The Very Best Christmas Gift

A Song for Each Kid in Great Pain

One girl sings her song with me while she's having spinal taps done. Other children use their songs [written and performed for each one individually] to relax without sedatives. It enhances their confidence and self-esteem. No matter how sick these children are, despite lost hair and emaciated bodies, they feel infinitely special and precious when they hear their song. —Angela Drake, who works with children at S. Barnabas Medical Center, Livingston, New Jersey

Paul Conrad, editorial cartoonist with the Los Angeles Timessyndicate, is one of the most mercilessly effective political critics in the country. His cartoons take no prisoners. Quoted recently in Editor & Publisher, he said:

"I wake up angry every morning and start reading. Then I'm furious."

I wake up that way too. Years ago, Tom Wicker, then with The New York Times, was paying tribute to one of my mentors, I.F. (Izzy) Stone. "What keeps Izzy going," Wicker said, "is that he's never lost his sense of rage."

Nearly all my columns are written in anger mounting to rage—about everything from cases of police brutality to Clinton's serial rapes of the constitution. This column, however, is different. Not only because it's the Christmas season—which I, an atheist, and despite Ebenezer Giuliani, nonetheless enjoy—but because this story should be told often.

In 1996, John Beltzer, a singer and songwriter, had an idea about how to make very sick children, some of whom may be terminally ill, feel better.

As Dr. Joanne V. Loewy, director of music therapy at New York's Beth Israel Medical Center, explains it:

"When health care staff go home, and families have other children to attend to, a young patient can feel frightened and terribly alone. What a perfect time to flip on a cassette with a warm melody catered to the interests and needs of [that particular] child."

That was John Beltzer's idea. Since then, in collaboration with more than 100 hospitals, private health care institutions, and individual families, his nonprofit organization Songs of Love has sent 1350 individualized cassettes to children who are so sick they cannot be cared for at home.

I first heard about Songs of Love from my daughter, Miranda, a composer-singer-pianist-teacher, who has written and sung three of those songs and been involved in others.

Mandy tells me about the first song she did. It was for a four-year-old afflicted with cancer. The child was going through a painful bone marrow transplant procedure. All the way through the treatment, her mother told Mandy, the child was listening to her song on headphones—smiling and singing along.

All the composers and singers are volunteers, and they receive descriptions of each child—age, interests, schools, and hobbies, along with information about his or her parents, brothers and sisters, and pets.

Among the more than 240 singer-composers are Angela Workman, featured as one of Ray Charles's Raelettes; former Tower of Power vocalist Tom Bowes; Michael Bolton; Ronnie Spector; cast members of the Broadway show Titanic; and Ann Curless from Exposé.

John Beltzer emphasizes that "the songs do not deal with the child's illness. They honor the child."

Five-year-old Ramona, as I'll call her, wants to be a doctor. She loves to swing on swing sets, ride her Mickey Mobile, and work on her ABC computer. She is especially fond of teddy bears. From the song for Ramona:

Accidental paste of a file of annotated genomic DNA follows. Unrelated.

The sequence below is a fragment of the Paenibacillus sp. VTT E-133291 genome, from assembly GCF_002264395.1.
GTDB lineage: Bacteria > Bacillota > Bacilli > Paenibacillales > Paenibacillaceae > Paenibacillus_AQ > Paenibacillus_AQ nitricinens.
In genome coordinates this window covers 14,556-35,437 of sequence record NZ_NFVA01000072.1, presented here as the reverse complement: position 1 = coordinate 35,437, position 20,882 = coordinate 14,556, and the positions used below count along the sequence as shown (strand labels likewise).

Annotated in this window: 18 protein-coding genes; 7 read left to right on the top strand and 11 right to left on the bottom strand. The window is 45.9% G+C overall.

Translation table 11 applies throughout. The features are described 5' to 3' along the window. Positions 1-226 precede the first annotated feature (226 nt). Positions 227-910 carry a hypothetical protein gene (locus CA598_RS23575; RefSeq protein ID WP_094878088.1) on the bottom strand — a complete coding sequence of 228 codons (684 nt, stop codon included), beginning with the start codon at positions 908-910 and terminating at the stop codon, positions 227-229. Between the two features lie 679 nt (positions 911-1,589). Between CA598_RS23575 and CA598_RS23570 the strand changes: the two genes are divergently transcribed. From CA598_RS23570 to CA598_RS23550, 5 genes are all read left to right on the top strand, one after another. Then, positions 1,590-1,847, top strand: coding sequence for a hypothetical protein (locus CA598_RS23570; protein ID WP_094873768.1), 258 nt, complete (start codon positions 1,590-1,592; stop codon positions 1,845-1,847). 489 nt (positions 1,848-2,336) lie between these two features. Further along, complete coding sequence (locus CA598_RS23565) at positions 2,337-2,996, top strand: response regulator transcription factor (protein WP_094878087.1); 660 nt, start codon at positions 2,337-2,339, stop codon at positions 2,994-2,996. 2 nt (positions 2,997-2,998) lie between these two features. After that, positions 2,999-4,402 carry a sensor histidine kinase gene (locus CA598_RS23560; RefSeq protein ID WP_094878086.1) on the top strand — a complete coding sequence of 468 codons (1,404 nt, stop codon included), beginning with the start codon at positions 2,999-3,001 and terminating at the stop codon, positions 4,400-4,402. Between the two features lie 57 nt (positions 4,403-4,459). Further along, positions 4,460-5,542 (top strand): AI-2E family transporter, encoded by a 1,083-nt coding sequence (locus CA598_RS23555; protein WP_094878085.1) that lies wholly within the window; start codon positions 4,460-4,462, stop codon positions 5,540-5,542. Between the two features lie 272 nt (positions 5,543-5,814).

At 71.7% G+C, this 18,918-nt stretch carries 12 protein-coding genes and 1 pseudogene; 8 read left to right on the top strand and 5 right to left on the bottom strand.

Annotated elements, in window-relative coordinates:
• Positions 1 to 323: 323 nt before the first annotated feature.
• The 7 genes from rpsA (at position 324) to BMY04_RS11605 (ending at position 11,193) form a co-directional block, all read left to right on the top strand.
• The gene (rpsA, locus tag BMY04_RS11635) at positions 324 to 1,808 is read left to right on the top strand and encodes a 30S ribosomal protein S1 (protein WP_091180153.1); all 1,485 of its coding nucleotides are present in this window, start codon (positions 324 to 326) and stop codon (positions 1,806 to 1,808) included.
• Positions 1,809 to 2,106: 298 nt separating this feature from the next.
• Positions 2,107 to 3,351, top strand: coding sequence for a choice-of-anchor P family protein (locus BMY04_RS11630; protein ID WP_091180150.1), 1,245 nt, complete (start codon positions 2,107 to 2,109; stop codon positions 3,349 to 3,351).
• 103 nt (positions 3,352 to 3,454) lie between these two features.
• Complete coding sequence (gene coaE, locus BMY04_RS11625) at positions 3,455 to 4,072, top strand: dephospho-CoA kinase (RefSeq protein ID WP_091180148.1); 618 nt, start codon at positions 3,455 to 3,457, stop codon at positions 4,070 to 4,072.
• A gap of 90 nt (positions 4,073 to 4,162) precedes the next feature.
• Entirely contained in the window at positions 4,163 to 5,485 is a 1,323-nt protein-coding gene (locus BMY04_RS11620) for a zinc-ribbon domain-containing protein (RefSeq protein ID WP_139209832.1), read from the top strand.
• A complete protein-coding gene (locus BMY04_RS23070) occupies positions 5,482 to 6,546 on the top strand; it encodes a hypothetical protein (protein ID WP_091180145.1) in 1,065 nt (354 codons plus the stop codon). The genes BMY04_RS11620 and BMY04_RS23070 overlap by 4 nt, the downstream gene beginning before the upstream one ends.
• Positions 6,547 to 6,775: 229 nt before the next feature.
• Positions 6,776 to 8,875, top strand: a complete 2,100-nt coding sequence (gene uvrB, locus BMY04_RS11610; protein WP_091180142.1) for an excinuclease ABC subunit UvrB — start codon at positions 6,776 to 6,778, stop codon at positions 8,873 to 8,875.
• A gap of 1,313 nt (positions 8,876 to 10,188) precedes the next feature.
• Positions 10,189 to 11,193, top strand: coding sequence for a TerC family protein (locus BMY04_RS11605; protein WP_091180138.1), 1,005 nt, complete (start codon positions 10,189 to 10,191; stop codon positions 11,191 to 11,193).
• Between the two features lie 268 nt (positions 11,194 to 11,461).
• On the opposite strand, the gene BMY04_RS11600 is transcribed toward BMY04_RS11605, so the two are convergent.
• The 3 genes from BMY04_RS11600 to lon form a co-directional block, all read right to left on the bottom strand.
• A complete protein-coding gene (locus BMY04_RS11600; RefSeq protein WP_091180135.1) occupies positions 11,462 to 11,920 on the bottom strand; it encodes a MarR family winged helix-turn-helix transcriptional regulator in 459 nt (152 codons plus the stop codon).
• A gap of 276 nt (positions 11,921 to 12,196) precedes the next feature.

Playing in the garden of the hospital/she's gonna take the doctor's job someday/making her rounds on her Mickey Mobile./Her ABC computer says that everything is A-OK/Ramona treats her patients to her beautiful smile/she puts a free TV in every room/taking care of the sick teddy bears.

Sixteen-year-old Katie (not her real name) is a varsity soccer player. She is tuned into Broadway shows and is an honors student at Freeport High. Her close companion is her teddy bear, Ikabod. This is the song for her:

Katie, your future shines like your long brown hair . . ./Ikabod, he's by your side, he watches your every move./And everyone at Freeport High is so proud of you . . ./But more important than all that is you just being you.

John Beltzer collects the information about the children for whom the songs will be composed and sung and coordinates the volunteers who write and perform these songs. He does all this from a studio apartment in Queens. And he is now looking for office space.

"We meet every single request," Beltzer tells me. And anyone who wants to help him do that can contact: John Beltzer, Songs of Love, P.O. Box 750809, Forest Hills, New York 11357. Phone: 718-997-8482. Contributions are also welcome.

Debbie DeWitt, a certified child life specialist at Children's Mercy Hospital in Kansas City, Missouri, tells this story:

"Delroy is one of our chronic patients that has received a kidney transplant. He received the song before he was undergoing all of the changes and preparation for the transplant, and the song became his primary coping mechanism.

"He had the song playing all day while he was awake, and he had to take the music everywhere with him. He is four, and he has memorized all the words to his song. He is a fun-loving child, but as with any hospital experience, especially as extensive as this was, it is hard for the child, and the song was his strength.

"He sang it for the nurses and doctors, anyone who would listen. He sang it loud enough so that even those who did not care to hear, did, and a smile came to their faces. His love for his song was so great, we had to make a tape with his song repeated over and over on it, so staff and family did not have to keep rewinding."

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